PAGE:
EU supervisors call for swift action to catch up with digital finance

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LONDON, Feb 7 (Reuters) – Swift action is needed to update the way cross-border financial services are scrutinized and consumers protected as the sector goes digital with ‘Big Tech’ playing an increased role, people said on Monday. European Union regulators.

People are taking to social media and using smartphones to buy and sell stocks, move money into bank accounts and make payments, a trend accelerated by the COVID-19 pandemic, leaving regulators to catch up .

“Digital finance has unlocked new synergies between financial and non-financial activities that potentially introduce systemic risk to the financial services market,” says a joint report from EU banking, insurance and market watchdogs .

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Cloud computing, or banks and other financial firms using outsourced service providers, is booming, according to the report.

It is sometimes unclear how to classify some digital financial services under existing rules, creating uncertainty about data privacy, anti-money laundering safeguards and the amount of capital they should hold, according to the report.

He called on the bloc’s executive European Commission, which has opened a public consultation on digital finance, to take a “holistic” view of financial services supervision.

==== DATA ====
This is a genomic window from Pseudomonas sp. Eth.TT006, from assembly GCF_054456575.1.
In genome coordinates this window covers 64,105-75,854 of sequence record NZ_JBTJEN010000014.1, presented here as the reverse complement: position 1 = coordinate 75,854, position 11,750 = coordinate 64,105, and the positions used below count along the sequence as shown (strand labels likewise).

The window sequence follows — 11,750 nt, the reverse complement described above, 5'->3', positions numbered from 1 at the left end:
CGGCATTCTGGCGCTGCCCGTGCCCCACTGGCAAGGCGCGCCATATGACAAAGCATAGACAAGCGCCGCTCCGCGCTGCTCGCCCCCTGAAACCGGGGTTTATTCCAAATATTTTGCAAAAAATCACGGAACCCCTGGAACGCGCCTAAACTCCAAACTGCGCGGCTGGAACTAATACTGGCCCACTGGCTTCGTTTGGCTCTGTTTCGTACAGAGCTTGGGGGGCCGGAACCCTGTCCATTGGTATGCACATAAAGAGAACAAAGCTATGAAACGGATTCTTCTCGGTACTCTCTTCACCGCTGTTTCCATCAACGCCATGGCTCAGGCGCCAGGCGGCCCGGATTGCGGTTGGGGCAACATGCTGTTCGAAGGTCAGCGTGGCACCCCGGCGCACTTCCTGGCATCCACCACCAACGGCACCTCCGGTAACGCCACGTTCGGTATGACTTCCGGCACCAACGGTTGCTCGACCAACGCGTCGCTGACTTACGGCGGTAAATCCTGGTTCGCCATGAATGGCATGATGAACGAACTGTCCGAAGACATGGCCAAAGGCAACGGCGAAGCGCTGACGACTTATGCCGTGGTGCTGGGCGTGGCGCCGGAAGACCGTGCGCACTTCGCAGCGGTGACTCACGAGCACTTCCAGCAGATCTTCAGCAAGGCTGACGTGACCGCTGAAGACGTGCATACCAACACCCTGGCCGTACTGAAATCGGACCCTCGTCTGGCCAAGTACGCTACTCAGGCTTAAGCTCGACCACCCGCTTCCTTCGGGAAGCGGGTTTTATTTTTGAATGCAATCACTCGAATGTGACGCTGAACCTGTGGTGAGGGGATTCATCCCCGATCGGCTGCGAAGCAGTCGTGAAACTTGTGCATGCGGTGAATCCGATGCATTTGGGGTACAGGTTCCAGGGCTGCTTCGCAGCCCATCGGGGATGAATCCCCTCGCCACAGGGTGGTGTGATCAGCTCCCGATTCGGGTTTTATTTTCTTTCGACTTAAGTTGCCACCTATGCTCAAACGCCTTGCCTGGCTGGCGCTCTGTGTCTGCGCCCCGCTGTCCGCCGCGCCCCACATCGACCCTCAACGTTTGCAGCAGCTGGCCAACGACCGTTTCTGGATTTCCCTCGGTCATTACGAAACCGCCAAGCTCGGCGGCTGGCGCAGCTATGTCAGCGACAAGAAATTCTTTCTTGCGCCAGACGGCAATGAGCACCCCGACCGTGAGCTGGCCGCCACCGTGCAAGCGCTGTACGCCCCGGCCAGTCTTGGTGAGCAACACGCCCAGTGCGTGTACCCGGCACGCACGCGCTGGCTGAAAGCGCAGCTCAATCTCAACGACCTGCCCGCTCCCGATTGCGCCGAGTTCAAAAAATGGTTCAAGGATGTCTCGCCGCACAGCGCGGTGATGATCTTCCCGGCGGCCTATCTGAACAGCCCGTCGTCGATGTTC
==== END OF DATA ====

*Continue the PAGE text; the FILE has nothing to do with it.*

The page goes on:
New “oversight structures” may be needed to capture transactions spread across “mixed activity” or MAG groups, such as Amazon, Google (GOOGL.O), Meta’s Facebook (FB.O), Apple (AAPL .O) and other Big Tech companies offering financial and non-financial services.

Chart of ESAs on MAGs

The crash of German payments company Wirecard demonstrated that complex arrangements within a group providing financial and non-financial services create specific challenges for supervisors, according to the report.

“The increasing digitization and datafication of financial services require closer cooperation between relevant financial and non-financial authorities,” the report says.

The report says regulatory action may be warranted given that some social media posts are actually advertisements.

“In securities markets in particular, the growth of digital trading platforms has coincided with new trends, such as ‘social trading’ or shared investment advice on social media, which brings new opportunities but also risks.

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Reporting by Huw Jones; Editing by Toby Chopra and Louise Heavens

Our standards: The Thomson Reuters Trust Principles.

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